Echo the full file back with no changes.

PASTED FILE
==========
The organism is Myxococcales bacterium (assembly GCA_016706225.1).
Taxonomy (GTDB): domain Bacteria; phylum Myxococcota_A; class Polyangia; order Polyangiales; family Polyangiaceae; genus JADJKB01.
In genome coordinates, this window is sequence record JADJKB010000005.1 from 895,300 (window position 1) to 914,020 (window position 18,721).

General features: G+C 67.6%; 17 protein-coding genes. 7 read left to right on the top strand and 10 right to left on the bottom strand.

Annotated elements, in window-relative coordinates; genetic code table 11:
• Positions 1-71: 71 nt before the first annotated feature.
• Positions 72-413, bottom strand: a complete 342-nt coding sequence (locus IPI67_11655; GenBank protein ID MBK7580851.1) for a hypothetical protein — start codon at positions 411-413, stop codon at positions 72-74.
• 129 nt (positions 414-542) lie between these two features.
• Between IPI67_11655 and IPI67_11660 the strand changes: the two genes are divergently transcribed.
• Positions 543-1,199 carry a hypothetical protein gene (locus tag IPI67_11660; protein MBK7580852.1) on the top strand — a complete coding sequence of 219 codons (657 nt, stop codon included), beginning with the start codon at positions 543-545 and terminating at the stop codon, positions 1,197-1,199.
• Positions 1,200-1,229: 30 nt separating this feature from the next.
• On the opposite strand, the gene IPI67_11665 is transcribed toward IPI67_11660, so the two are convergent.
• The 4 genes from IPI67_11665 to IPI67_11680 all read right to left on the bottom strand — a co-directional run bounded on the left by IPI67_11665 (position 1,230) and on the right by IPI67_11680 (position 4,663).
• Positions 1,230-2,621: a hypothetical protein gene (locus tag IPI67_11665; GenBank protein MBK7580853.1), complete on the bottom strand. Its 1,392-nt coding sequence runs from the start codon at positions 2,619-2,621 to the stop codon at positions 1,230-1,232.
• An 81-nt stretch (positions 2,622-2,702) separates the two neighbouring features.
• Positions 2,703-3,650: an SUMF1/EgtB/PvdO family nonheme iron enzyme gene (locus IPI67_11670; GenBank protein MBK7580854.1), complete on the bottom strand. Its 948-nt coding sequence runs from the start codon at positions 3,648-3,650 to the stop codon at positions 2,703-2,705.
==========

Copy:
The organism is Myxococcales bacterium (assembly GCA_016706225.1).
Taxonomy (GTDB): domain Bacteria; phylum Myxococcota_A; class Polyangia; order Polyangiales; family Polyangiaceae; genus JADJKB01.
In genome coordinates, this window is sequence record JADJKB010000005.1 from 895,300 (window position 1) to 914,020 (window position 18,721).

General features: G+C 67.6%; 17 protein-coding genes. 7 read left to right on the top strand and 10 right to left on the bottom strand.

Annotated elements, in window-relative coordinates; genetic code table 11:
• Positions 1-71: 71 nt before the first annotated feature.
• Positions 72-413, bottom strand: a complete 342-nt coding sequence (locus IPI67_11655; GenBank protein ID MBK7580851.1) for a hypothetical protein — start codon at positions 411-413, stop codon at positions 72-74.
• 129 nt (positions 414-542) lie between these two features.
• Between IPI67_11655 and IPI67_11660 the strand changes: the two genes are divergently transcribed.
• Positions 543-1,199 carry a hypothetical protein gene (locus tag IPI67_11660; protein MBK7580852.1) on the top strand — a complete coding sequence of 219 codons (657 nt, stop codon included), beginning with the start codon at positions 543-545 and terminating at the stop codon, positions 1,197-1,199.
• Positions 1,200-1,229: 30 nt separating this feature from the next.
• On the opposite strand, the gene IPI67_11665 is transcribed toward IPI67_11660, so the two are convergent.
• The 4 genes from IPI67_11665 to IPI67_11680 all read right to left on the bottom strand — a co-directional run bounded on the left by IPI67_11665 (position 1,230) and on the right by IPI67_11680 (position 4,663).
• Positions 1,230-2,621: a hypothetical protein gene (locus tag IPI67_11665; GenBank protein MBK7580853.1), complete on the bottom strand. Its 1,392-nt coding sequence runs from the start codon at positions 2,619-2,621 to the stop codon at positions 1,230-1,232.
• An 81-nt stretch (positions 2,622-2,702) separates the two neighbouring features.
• Positions 2,703-3,650: an SUMF1/EgtB/PvdO family nonheme iron enzyme gene (locus IPI67_11670; GenBank protein MBK7580854.1), complete on the bottom strand. Its 948-nt coding sequence runs from the start codon at positions 3,648-3,650 to the stop codon at positions 2,703-2,705.